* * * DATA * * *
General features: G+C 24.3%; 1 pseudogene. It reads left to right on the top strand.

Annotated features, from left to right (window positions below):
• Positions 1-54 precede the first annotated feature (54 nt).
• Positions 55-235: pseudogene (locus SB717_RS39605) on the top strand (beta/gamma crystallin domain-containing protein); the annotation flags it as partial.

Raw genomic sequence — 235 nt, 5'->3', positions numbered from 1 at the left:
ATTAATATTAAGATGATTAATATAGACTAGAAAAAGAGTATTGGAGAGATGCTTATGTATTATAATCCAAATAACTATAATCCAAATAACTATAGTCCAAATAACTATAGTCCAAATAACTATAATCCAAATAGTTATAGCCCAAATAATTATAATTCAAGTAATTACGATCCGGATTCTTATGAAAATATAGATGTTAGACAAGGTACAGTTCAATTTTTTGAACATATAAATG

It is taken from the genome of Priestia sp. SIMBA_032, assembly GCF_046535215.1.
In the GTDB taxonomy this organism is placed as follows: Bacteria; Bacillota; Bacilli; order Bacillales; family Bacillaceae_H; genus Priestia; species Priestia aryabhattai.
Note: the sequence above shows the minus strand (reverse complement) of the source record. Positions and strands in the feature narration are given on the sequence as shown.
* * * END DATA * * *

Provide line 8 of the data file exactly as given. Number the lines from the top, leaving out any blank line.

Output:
In the GTDB taxonomy this organism is placed as follows: Bacteria; Bacillota; Bacilli; order Bacillales; family Bacillaceae_H; genus Priestia; species Priestia aryabhattai.